The disarmament of Iraq was a key issue in determining what should be done. The only way you could think otherwise is if your ignorant of what happened in Iraq during the previous administration. This whole issue started long before W even knew he was running for President.


all of this is moot because it is up to the UN Security Council to decide how to enforce it's resolutions, and not the US.

the WMD intelligence was widely viewed as sketchy, and while there was international consensus that Saddam was indeed a bad person doing bad things, there was only one country with one president who believed that the black box of intelligence gathering presented a strong enough case to justify a full scale invasion of a soverign nation. and you are truly ignorant of the causes of the Iraq war if you ignore how the "threat" of WMDs was presented to the American people. while it would have been illegal for SH to have had these weapons, the issue became not the existence of these weapons but the possibility that these weapons would be given to Al Qaeda and then used against the United States and it's allies. this is why they talked of mushroom clouds, and this was why 9-11 was mentioned in every single speach involving the invasion of Iraq. and this was where the rest of the world diverged with the US. there was no "imminent" threat posed by these now phantasmogorical WMDs. and it turns out there was no threat at all. and certainly there was nothing to justify an invasion of Iraq, especially now that we will be living with the fall out not just of a technicall illegal invasion, but a horribly botched occupation that has done more damage to the US than any other event since the Vietnam war.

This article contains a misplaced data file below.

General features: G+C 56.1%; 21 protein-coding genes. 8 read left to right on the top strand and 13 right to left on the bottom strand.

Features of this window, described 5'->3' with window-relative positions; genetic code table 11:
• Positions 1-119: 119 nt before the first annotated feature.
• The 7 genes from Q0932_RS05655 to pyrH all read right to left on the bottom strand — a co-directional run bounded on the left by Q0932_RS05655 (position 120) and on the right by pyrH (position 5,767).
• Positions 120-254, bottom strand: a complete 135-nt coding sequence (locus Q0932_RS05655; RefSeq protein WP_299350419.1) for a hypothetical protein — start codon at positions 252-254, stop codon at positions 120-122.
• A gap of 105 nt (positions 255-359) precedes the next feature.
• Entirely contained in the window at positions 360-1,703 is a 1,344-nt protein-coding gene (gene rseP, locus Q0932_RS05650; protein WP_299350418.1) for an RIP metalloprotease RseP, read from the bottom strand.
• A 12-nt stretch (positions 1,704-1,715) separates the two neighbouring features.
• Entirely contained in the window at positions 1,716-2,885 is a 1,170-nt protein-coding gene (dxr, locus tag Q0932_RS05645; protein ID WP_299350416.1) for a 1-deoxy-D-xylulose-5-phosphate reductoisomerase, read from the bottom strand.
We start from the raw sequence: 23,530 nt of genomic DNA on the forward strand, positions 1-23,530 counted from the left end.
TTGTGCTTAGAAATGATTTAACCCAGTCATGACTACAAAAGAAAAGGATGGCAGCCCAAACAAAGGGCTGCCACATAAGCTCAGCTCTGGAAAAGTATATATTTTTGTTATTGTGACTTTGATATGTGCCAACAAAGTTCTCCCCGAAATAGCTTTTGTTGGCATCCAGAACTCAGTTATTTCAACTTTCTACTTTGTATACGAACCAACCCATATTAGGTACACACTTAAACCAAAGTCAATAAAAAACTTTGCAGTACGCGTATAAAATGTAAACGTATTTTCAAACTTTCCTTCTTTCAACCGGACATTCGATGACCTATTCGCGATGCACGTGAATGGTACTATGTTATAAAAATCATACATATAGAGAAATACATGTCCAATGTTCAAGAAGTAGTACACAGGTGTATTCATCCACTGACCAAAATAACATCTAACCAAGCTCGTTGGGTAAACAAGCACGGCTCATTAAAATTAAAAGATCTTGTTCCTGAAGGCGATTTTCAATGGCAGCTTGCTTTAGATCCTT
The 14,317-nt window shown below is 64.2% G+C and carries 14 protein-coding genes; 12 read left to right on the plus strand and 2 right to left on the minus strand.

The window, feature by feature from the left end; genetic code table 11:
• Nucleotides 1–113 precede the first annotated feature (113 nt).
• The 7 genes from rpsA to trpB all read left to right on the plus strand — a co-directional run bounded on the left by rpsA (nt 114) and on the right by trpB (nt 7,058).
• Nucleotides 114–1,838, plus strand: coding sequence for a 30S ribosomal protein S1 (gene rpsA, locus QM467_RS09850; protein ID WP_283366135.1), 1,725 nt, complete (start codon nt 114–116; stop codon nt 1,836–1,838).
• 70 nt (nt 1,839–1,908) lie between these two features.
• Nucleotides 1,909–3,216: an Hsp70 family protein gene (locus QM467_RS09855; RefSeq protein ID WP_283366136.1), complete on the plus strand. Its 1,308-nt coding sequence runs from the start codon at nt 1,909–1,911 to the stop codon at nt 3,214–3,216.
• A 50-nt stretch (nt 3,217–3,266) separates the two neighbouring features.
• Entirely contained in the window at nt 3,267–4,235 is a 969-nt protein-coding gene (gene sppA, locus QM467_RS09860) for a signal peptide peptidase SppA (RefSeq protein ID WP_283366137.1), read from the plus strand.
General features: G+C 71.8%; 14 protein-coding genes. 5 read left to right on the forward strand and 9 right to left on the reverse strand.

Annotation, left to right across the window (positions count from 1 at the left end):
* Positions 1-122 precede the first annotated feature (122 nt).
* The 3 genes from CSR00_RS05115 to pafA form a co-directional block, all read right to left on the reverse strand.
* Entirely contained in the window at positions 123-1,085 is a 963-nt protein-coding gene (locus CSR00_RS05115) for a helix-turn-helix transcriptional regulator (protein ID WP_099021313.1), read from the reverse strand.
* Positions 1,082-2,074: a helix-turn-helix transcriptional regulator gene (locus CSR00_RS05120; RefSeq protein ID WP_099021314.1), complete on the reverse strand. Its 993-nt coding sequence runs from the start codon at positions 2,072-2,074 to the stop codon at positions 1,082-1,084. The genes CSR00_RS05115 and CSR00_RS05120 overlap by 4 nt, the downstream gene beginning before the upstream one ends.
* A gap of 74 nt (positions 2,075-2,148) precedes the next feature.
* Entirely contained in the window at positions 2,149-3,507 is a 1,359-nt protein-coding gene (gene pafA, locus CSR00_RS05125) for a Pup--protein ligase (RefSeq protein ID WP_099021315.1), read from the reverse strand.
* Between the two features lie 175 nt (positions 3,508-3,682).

and what's sad is that the actual, real, global threats that face the world right now -- Israel/Palestine, Pakistan, global AIDS, global warming -- need more US participation, and our credibility as a honest broker of sorts has been destroyed by the fabrication of the "threat" that WMDs presented to us and the world, as well as our competence in doing anything other than invading.
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Old 12-09-2007, 01:34 PM   #132
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Originally posted by Strongbow

Back to Iran, again what evidence do you have that the administration was clearly trying to attack Iran? When did they make the effort? Such a major operation would require a noticable build of military force beyond what is already in the region. It certainly would involve consultations with all of the United States regional allies from Israel to Saudi Arabia, since a major response from Iran, possibly against other countries in the region, would be expected.